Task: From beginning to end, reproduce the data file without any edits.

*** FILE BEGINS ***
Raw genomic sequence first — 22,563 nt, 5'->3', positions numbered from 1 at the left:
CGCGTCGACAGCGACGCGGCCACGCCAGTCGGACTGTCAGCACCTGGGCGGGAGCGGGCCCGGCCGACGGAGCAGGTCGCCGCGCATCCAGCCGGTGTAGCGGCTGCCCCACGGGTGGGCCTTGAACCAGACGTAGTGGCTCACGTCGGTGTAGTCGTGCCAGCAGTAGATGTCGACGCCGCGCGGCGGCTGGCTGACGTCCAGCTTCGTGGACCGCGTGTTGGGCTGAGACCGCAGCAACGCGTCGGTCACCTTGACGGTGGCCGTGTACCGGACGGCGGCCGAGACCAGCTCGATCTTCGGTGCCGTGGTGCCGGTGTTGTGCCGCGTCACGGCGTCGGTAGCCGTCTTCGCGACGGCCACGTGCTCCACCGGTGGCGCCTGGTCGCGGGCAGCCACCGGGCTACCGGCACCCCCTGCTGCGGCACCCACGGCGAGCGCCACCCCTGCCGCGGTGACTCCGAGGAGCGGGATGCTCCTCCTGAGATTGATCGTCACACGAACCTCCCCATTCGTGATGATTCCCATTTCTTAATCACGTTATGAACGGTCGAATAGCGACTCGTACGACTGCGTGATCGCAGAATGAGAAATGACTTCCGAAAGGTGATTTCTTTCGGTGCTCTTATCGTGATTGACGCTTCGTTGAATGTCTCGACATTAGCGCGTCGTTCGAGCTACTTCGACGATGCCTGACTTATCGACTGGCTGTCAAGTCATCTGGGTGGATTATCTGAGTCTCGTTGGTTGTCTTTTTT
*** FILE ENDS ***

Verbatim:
Raw genomic sequence first — 22,563 nt, 5'->3', positions numbered from 1 at the left:
CGCGTCGACAGCGACGCGGCCACGCCAGTCGGACTGTCAGCACCTGGGCGGGAGCGGGCCCGGCCGACGGAGCAGGTCGCCGCGCATCCAGCCGGTGTAGCGGCTGCCCCACGGGTGGGCCTTGAACCAGACGTAGTGGCTCACGTCGGTGTAGTCGTGCCAGCAGTAGATGTCGACGCCGCGCGGCGGCTGGCTGACGTCCAGCTTCGTGGACCGCGTGTTGGGCTGAGACCGCAGCAACGCGTCGGTCACCTTGACGGTGGCCGTGTACCGGACGGCGGCCGAGACCAGCTCGATCTTCGGTGCCGTGGTGCCGGTGTTGTGCCGCGTCACGGCGTCGGTAGCCGTCTTCGCGACGGCCACGTGCTCCACCGGTGGCGCCTGGTCGCGGGCAGCCACCGGGCTACCGGCACCCCCTGCTGCGGCACCCACGGCGAGCGCCACCCCTGCCGCGGTGACTCCGAGGAGCGGGATGCTCCTCCTGAGATTGATCGTCACACGAACCTCCCCATTCGTGATGATTCCCATTTCTTAATCACGTTATGAACGGTCGAATAGCGACTCGTACGACTGCGTGATCGCAGAATGAGAAATGACTTCCGAAAGGTGATTTCTTTCGGTGCTCTTATCGTGATTGACGCTTCGTTGAATGTCTCGACATTAGCGCGTCGTTCGAGCTACTTCGACGATGCCTGACTTATCGACTGGCTGTCAAGTCATCTGGGTGGATTATCTGAGTCTCGTTGGTTGTCTTTTTT